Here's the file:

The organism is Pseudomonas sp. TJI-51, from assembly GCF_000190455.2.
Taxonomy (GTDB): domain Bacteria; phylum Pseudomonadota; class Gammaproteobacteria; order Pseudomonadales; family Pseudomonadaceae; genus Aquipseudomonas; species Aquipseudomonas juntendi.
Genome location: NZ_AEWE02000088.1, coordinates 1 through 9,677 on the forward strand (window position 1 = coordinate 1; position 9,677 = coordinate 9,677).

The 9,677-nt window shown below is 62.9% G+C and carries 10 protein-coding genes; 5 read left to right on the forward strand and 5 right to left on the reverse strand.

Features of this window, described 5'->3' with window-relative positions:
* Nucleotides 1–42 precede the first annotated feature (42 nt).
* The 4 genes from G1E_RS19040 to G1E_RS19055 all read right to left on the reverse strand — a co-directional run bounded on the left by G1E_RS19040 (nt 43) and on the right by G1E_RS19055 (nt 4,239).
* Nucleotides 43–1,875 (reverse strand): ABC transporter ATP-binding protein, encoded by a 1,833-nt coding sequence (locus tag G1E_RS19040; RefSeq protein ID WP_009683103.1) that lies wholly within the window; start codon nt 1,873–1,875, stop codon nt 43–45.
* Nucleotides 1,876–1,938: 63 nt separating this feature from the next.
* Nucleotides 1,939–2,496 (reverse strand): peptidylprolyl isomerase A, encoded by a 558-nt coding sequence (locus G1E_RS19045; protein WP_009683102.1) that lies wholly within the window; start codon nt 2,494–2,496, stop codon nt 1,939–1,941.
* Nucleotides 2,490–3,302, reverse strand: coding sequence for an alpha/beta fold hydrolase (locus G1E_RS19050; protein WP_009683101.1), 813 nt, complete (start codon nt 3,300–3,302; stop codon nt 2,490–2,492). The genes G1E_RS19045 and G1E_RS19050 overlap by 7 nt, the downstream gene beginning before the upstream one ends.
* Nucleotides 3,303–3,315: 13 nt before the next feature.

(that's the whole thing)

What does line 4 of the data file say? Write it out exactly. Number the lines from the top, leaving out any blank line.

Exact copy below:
The 9,677-nt window shown below is 62.9% G+C and carries 10 protein-coding genes; 5 read left to right on the forward strand and 5 right to left on the reverse strand.